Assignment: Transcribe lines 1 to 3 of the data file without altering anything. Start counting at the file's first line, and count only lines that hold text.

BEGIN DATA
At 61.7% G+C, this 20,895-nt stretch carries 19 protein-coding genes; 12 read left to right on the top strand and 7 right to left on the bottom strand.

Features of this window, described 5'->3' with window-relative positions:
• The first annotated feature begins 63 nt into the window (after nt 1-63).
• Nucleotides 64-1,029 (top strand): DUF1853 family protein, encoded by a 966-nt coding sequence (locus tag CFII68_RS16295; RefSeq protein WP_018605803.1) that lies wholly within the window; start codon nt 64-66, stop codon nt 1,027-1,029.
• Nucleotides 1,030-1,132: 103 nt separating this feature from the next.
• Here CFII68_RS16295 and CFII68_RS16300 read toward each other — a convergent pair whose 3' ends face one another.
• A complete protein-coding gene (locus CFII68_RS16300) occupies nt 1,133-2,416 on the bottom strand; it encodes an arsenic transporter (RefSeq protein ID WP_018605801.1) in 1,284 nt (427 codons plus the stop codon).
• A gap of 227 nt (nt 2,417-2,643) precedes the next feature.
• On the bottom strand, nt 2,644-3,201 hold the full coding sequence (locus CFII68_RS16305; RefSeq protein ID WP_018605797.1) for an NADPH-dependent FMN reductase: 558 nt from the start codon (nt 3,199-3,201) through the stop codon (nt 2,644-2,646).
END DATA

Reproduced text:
At 61.7% G+C, this 20,895-nt stretch carries 19 protein-coding genes; 12 read left to right on the top strand and 7 right to left on the bottom strand.

Features of this window, described 5'->3' with window-relative positions:
• The first annotated feature begins 63 nt into the window (after nt 1-63).